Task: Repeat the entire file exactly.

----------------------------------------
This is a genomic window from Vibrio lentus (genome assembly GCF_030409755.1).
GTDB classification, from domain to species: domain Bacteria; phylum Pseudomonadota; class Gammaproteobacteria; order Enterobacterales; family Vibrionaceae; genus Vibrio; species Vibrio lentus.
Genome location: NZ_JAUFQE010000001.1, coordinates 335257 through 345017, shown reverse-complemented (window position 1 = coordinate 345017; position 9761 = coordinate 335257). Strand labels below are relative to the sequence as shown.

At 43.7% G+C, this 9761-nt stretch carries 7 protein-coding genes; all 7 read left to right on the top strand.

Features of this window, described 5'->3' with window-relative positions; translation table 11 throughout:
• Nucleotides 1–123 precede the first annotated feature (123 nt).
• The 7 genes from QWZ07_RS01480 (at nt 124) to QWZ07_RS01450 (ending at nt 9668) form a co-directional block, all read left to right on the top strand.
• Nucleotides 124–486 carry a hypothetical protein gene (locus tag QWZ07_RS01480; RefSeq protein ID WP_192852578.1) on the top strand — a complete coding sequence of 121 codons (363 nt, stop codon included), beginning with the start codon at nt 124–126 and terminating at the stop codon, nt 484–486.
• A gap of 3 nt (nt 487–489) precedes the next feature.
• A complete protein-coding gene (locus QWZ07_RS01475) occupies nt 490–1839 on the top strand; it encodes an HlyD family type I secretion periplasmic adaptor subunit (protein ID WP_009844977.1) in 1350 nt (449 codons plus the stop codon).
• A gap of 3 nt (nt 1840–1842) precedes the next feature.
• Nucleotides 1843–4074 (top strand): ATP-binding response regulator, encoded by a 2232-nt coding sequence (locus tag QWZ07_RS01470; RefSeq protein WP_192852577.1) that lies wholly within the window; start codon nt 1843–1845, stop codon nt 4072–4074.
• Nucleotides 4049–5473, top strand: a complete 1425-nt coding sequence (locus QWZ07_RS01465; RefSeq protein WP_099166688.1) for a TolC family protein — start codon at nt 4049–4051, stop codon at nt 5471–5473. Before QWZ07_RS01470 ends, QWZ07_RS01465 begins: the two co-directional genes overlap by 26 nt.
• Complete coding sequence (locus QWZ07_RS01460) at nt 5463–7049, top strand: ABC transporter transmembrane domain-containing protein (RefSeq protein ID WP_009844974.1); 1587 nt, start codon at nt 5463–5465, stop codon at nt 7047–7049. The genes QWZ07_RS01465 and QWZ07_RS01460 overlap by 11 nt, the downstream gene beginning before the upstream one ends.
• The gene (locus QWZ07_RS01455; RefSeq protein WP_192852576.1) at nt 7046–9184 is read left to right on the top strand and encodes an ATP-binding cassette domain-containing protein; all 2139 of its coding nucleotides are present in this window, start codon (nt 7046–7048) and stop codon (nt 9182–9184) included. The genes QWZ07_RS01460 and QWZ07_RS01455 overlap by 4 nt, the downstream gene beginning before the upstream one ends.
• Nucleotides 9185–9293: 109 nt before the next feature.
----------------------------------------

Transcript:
This is a genomic window from Vibrio lentus (genome assembly GCF_030409755.1).
GTDB classification, from domain to species: domain Bacteria; phylum Pseudomonadota; class Gammaproteobacteria; order Enterobacterales; family Vibrionaceae; genus Vibrio; species Vibrio lentus.
Genome location: NZ_JAUFQE010000001.1, coordinates 335257 through 345017, shown reverse-complemented (window position 1 = coordinate 345017; position 9761 = coordinate 335257). Strand labels below are relative to the sequence as shown.

At 43.7% G+C, this 9761-nt stretch carries 7 protein-coding genes; all 7 read left to right on the top strand.

Features of this window, described 5'->3' with window-relative positions; translation table 11 throughout:
• Nucleotides 1–123 precede the first annotated feature (123 nt).
• The 7 genes from QWZ07_RS01480 (at nt 124) to QWZ07_RS01450 (ending at nt 9668) form a co-directional block, all read left to right on the top strand.
• Nucleotides 124–486 carry a hypothetical protein gene (locus tag QWZ07_RS01480; RefSeq protein ID WP_192852578.1) on the top strand — a complete coding sequence of 121 codons (363 nt, stop codon included), beginning with the start codon at nt 124–126 and terminating at the stop codon, nt 484–486.
• A gap of 3 nt (nt 487–489) precedes the next feature.
• A complete protein-coding gene (locus QWZ07_RS01475) occupies nt 490–1839 on the top strand; it encodes an HlyD family type I secretion periplasmic adaptor subunit (protein ID WP_009844977.1) in 1350 nt (449 codons plus the stop codon).
• A gap of 3 nt (nt 1840–1842) precedes the next feature.
• Nucleotides 1843–4074 (top strand): ATP-binding response regulator, encoded by a 2232-nt coding sequence (locus tag QWZ07_RS01470; RefSeq protein WP_192852577.1) that lies wholly within the window; start codon nt 1843–1845, stop codon nt 4072–4074.
• Nucleotides 4049–5473, top strand: a complete 1425-nt coding sequence (locus QWZ07_RS01465; RefSeq protein WP_099166688.1) for a TolC family protein — start codon at nt 4049–4051, stop codon at nt 5471–5473. Before QWZ07_RS01470 ends, QWZ07_RS01465 begins: the two co-directional genes overlap by 26 nt.
• Complete coding sequence (locus QWZ07_RS01460) at nt 5463–7049, top strand: ABC transporter transmembrane domain-containing protein (RefSeq protein ID WP_009844974.1); 1587 nt, start codon at nt 5463–5465, stop codon at nt 7047–7049. The genes QWZ07_RS01465 and QWZ07_RS01460 overlap by 11 nt, the downstream gene beginning before the upstream one ends.
• The gene (locus QWZ07_RS01455; RefSeq protein WP_192852576.1) at nt 7046–9184 is read left to right on the top strand and encodes an ATP-binding cassette domain-containing protein; all 2139 of its coding nucleotides are present in this window, start codon (nt 7046–7048) and stop codon (nt 9182–9184) included. The genes QWZ07_RS01460 and QWZ07_RS01455 overlap by 4 nt, the downstream gene beginning before the upstream one ends.
• Nucleotides 9185–9293: 109 nt before the next feature.